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Total Tour of Taurine

Total Tour of Taurine
by Dr Grant Hampson

Read time: 3 min

Did you know that your cat needs taurine to have a balanced and complete diet? If you answered ‘no’, is it because you aren’t sure what taurine is? If you answered ‘yes’ to the second question, then don’t worry - we’re here to help with our Total Tour of Taurine.

What is taurine?

Simply put, taurine is an essential amino acid which plays a crucial role in vision, myocardial (heart) function, reproduction and to help maintain a healthy immune system.

Amino acids are compounds that play a key role in normal bodily function. Cats can manufacture many of these amino acids by breaking down the proteins that they eat. However, some amino acids are classed as “essential” meaning they can’t be made inside the body and must be acquired from the cat food they eat. Taurine is one of them.

Not only can cats not manufacture their own taurine, but they also have a limited storage capacity, leaving them easily susceptible to deficiencies.

What happens if your cat doesn't get enough taurine?

Taurine deficiency is relatively uncommon, since most commercially available cat foods are supplemented adequately with taurine. Taurine deficiency often occurs when cats are fed with diets that do not contain enough taurine, such as vegetarian diets, dog food diets and homemade diets.

When a cat becomes deficient in taurine there can be a number of serious side effects.

Heart Disease:

A heart condition known as dilated cardiomyopathy (DCM) can develop, making the heart muscle thinner and much weaker. Eventually this can lead to congestive heart failure and can be fatal.


The cells within the retina, at the back of the cat's eye, can begin to degenerate when there is a deficiency in taurine. This is commonly known as feline central retinal degeneration (FCRD) and eventually results in visual impairment and sometimes total blindness.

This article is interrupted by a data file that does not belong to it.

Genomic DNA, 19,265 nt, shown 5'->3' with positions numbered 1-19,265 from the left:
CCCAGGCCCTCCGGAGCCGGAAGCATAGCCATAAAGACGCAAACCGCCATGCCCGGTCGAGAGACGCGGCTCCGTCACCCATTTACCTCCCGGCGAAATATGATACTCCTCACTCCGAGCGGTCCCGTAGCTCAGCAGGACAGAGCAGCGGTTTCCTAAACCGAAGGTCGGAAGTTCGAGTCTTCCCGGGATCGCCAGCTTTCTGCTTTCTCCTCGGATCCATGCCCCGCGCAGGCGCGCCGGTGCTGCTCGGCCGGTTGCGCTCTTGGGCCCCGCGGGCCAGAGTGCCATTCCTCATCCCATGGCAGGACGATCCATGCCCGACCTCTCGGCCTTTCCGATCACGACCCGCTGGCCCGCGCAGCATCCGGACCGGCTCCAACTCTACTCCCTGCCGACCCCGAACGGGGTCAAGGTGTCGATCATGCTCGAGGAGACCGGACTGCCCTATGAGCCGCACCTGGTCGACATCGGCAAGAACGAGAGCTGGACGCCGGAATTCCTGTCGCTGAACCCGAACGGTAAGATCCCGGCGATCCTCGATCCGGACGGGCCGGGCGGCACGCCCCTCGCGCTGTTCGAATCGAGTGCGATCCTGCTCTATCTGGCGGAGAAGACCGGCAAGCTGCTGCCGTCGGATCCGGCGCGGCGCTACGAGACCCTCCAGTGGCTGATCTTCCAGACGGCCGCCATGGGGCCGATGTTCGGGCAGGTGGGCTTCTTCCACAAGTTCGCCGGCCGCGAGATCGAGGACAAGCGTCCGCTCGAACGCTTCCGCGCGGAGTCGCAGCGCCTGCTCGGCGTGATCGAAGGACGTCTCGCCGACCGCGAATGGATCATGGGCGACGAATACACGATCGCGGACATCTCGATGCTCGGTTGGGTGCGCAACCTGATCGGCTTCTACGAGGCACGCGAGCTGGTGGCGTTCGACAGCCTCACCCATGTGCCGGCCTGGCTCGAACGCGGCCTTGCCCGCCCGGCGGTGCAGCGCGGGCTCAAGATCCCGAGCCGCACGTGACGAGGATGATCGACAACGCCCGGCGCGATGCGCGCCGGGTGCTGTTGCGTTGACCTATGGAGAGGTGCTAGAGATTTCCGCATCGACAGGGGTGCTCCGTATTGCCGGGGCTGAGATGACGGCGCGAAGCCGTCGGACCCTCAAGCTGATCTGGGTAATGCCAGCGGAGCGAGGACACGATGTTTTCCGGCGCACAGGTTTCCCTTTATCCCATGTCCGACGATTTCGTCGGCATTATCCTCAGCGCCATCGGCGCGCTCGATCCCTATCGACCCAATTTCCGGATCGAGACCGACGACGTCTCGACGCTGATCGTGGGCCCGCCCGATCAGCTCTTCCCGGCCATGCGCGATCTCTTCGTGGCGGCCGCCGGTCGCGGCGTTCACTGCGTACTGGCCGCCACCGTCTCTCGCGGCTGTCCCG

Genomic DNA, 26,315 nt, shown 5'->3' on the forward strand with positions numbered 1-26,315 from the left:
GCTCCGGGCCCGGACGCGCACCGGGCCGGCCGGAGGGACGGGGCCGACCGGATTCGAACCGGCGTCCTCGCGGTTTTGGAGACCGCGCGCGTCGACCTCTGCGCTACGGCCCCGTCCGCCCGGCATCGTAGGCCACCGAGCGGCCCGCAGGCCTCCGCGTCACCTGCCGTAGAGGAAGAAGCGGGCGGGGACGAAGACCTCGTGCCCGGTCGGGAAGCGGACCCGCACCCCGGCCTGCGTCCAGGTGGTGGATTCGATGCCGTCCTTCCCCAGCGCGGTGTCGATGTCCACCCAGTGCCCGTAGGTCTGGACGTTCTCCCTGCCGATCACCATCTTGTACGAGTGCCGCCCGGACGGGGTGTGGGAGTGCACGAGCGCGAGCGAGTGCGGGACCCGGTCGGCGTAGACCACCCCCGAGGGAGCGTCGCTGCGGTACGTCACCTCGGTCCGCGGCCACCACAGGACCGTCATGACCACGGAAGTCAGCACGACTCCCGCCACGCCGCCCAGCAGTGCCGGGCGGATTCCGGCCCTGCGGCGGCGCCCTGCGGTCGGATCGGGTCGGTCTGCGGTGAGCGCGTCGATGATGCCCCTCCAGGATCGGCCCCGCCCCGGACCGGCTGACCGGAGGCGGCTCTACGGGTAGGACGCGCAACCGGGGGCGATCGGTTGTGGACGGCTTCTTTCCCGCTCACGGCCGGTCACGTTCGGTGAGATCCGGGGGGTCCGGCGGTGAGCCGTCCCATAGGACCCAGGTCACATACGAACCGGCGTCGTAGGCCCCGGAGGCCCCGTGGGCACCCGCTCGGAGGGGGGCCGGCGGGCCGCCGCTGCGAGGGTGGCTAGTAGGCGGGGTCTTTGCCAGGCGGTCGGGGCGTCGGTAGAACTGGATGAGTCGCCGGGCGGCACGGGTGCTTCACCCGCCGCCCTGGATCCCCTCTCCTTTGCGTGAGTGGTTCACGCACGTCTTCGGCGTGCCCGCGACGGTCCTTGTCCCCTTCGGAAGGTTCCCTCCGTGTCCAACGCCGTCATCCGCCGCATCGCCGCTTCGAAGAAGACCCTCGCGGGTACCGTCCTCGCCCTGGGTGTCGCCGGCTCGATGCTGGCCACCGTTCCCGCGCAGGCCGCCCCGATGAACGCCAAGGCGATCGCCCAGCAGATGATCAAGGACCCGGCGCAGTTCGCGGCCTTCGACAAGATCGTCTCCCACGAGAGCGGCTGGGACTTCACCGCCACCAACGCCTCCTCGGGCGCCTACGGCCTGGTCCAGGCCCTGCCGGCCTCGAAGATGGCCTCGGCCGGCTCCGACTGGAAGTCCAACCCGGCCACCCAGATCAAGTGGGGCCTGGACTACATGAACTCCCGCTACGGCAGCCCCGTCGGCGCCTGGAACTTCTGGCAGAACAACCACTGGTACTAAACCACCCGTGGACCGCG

Reproductive issues:

Breeding queens may have reproductive issues when they become taurine deficient and sadly can have miscarriages, stillbirths and any kittens born may be weak and can even have birth defects.

How will I know if my cat is getting enough Taurine?

If you are feeding your cat a commercially produced cat food, it’s unlikely your cat will suffer from taurine deficiency. However if your cat is being fed an unconventional cat food such as vegetarian diets, dog food diets and homemade diets it can be months or even years before they start showing signs of taurine deficiency and is therefore safer to feed a food you know has adequate amounts of taurine.

There are no specific signs associated with taurine deficiency. The clinical signs you may see are often associated with the concurrent disease progression caused as a result of the deficiency.

If your cat's vision becomes impaired, you may see them start bumping into things around the house and be moving much more cautiously, especially when jumping up and down. This may be even more noticeable during the evening. If you think your cat does have any loss in vision, it is best to keep them indoors until you have taken them to see your vet.

If they start to develop heart disease, they may become increasingly lethargic, they might be more reluctant to play compared to normal. In the most serious of cases some cats may develop breathing problems, if you notice any of these signs you should contact your vet immediately.

How to prevent taurine deficiency?

Taurine deficiency can be easily avoided by feeding a high quality commercially available cat food. If you have any questions about the taurine in our food, please get in touch with us at

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